Why do vaccines wear off so quickly?
In this week’s edition of the Covid Q&A, we look at the waning effectiveness of vaccines. In hopes of making this very confusing time just a little less so, each week Bloomberg Prognosis picks one reader question and puts it to experts in the field. This week’s question comes to us from Ruth in Chicago. She asks:
I keep wondering why the Covid vaccine’s effectiveness wanes so quickly. Is it the messenger RNA technology? Something else?
The reality of life after vaccination has looked a little different than we imagined. There was that glorious period after vaccines first rolled out when it seemed like the pandemic was at long last over and we could just slip right back into our old pre-Covid lives. SARS-CoV-2, though, is a wily virus. It keeps evolving around our defenses, with new variants like omicron rendering vaccines and treatments less effective.
“The situation with the Covid-19 vaccines actually is similar to the situation that we have annually with the flu vaccine,” says Katrine Wallace, an epidemiologist at University of Illinois at Chicago.
It’s not that the effectiveness of the shots is wearing off so much as the virus is evolving to be better at evading the first-line defenses of vaccines.
“The available vaccines were created for the original 2019 ‘wild-type’ SARS-CoV-2 virus,” says Wallace. “The virus has undergone multiple mutations since then, and several new variants have circulated globally (alpha, beta, delta, omicron). Viruses mutate all the time, and a viral variant occurs when a mutation causes the virus to behave differently, either to become more transmissible, cause more severe disease or cause decreased effectiveness of available vaccines or medications.”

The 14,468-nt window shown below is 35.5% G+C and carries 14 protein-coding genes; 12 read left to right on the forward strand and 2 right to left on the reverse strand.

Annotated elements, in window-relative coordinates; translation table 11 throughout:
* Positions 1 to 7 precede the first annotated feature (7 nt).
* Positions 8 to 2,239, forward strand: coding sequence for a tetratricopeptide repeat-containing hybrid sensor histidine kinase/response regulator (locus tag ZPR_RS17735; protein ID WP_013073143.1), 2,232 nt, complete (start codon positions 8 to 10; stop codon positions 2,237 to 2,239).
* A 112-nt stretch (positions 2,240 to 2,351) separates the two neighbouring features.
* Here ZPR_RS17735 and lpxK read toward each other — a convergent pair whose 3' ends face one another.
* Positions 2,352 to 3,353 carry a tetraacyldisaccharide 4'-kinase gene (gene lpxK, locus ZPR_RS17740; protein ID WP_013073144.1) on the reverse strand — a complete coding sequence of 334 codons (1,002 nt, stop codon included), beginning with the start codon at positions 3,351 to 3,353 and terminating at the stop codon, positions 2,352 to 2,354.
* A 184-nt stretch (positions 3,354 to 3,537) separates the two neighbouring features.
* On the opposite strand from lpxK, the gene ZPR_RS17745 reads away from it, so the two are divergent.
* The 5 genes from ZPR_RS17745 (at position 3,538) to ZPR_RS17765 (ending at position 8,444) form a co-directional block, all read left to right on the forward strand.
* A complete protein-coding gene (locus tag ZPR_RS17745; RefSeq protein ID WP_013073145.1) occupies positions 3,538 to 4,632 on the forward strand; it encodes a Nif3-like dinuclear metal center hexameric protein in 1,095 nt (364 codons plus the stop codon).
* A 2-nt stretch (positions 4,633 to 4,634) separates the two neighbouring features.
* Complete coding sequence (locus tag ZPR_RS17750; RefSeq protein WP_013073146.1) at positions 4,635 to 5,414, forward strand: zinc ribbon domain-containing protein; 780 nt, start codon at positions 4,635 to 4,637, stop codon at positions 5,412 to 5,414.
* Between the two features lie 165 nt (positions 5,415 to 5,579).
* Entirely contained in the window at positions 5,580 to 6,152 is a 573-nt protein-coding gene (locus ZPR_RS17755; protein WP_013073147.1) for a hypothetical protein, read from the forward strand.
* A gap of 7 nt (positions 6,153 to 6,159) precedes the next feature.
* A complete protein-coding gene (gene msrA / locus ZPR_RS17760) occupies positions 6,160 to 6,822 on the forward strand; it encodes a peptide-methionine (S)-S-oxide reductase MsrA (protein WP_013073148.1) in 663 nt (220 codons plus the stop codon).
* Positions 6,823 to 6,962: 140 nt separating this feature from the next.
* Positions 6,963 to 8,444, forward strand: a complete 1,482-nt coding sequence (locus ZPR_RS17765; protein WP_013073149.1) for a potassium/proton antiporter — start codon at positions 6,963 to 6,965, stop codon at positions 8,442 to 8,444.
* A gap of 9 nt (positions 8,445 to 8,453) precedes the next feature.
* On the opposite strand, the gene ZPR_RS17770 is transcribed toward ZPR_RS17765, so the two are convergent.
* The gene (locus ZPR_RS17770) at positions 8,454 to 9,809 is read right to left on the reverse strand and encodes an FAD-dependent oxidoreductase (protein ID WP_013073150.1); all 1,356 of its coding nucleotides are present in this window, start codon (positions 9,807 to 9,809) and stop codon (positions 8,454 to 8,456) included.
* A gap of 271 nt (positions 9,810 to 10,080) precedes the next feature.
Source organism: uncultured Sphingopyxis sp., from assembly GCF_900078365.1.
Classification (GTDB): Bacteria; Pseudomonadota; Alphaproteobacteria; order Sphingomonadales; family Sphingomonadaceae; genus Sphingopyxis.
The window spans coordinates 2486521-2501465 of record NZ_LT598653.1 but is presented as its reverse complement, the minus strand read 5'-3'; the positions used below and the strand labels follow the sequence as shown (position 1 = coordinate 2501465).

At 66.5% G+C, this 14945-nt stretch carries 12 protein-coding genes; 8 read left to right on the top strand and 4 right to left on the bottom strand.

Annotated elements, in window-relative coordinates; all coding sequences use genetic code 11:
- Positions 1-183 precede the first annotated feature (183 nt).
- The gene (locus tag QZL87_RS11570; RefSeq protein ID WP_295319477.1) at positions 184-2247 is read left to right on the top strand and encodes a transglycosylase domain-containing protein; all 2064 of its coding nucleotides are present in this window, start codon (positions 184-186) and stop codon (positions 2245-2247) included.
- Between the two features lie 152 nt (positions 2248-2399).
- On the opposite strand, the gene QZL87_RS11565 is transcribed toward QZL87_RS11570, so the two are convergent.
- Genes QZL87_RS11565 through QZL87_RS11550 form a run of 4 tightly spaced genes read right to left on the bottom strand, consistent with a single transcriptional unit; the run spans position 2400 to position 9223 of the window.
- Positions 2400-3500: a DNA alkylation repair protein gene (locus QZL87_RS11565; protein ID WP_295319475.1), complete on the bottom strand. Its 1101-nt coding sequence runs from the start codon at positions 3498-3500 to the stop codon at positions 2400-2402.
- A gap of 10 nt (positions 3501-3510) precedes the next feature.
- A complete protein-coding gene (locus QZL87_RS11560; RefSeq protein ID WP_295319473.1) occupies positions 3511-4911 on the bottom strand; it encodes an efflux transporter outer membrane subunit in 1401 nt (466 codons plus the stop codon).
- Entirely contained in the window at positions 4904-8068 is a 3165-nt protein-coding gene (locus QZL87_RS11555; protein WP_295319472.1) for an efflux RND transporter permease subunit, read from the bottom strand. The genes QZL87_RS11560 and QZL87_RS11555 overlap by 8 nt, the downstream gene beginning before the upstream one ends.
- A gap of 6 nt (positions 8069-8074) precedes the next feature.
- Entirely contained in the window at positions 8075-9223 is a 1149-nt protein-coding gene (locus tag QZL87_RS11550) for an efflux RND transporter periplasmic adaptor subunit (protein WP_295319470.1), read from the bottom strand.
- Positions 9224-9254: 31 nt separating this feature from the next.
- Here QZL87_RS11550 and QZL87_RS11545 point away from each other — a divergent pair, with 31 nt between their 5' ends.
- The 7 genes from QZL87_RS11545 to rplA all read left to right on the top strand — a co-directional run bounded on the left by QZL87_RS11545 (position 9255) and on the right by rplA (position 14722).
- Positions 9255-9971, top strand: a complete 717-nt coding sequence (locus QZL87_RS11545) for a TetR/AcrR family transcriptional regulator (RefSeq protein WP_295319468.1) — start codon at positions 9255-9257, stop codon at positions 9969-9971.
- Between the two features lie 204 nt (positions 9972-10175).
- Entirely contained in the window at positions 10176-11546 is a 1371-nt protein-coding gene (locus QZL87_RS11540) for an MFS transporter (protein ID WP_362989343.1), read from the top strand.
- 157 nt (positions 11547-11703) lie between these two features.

In the case of SARS-CoV-2, those mutations have occurred largely on the spike protein, the crown-shaped part of the virus that helps it invade the body’s cells. The spike is also the target of vaccines and other Covid therapies like monoclonal antibody drugs. So as the virus mutates, it gets better at evasion.
However, so far the virus has appeared adept only at getting around the first-line defenses of vaccines — that’s why hospital rates and deaths haven’t increased at the same rate of infections, even in the face of the hyper-contagious omicron variant. Other immune defense systems, such as T-cells spurred by vaccines, still appear effective at fighting off Covid.
“But even for those endpoints, it is not 100% effective,” says Wallace. “In the case of omicron, it is so transmissible that even with an effective vaccine against severe disease, during large surges we will still see severe cases happening because of the high number of infections.”
For that reason, vaccine manufacturers are investigating omicron-specific boosters.
At present, immunocompromised people and those over age 50 are eligible in the U.S. for a second booster shot. Just this week, the Food and Drug Administration held a meeting of its panel of outside vaccine experts to discuss future boosters. The main takeaway: There isn’t an obvious answer to when more boosters will be necessary.
People often compare Covid with influenza, which also mutates frequently, requiring new flu shots every year. Those flu shots aren’t made with mRNA technology but still are susceptible to viral changes. Also, Wallace points out we have all had a lifetime of exposure to the flu.
“A virus can spread and mutate a lot faster within a population of completely susceptible hosts,” she says.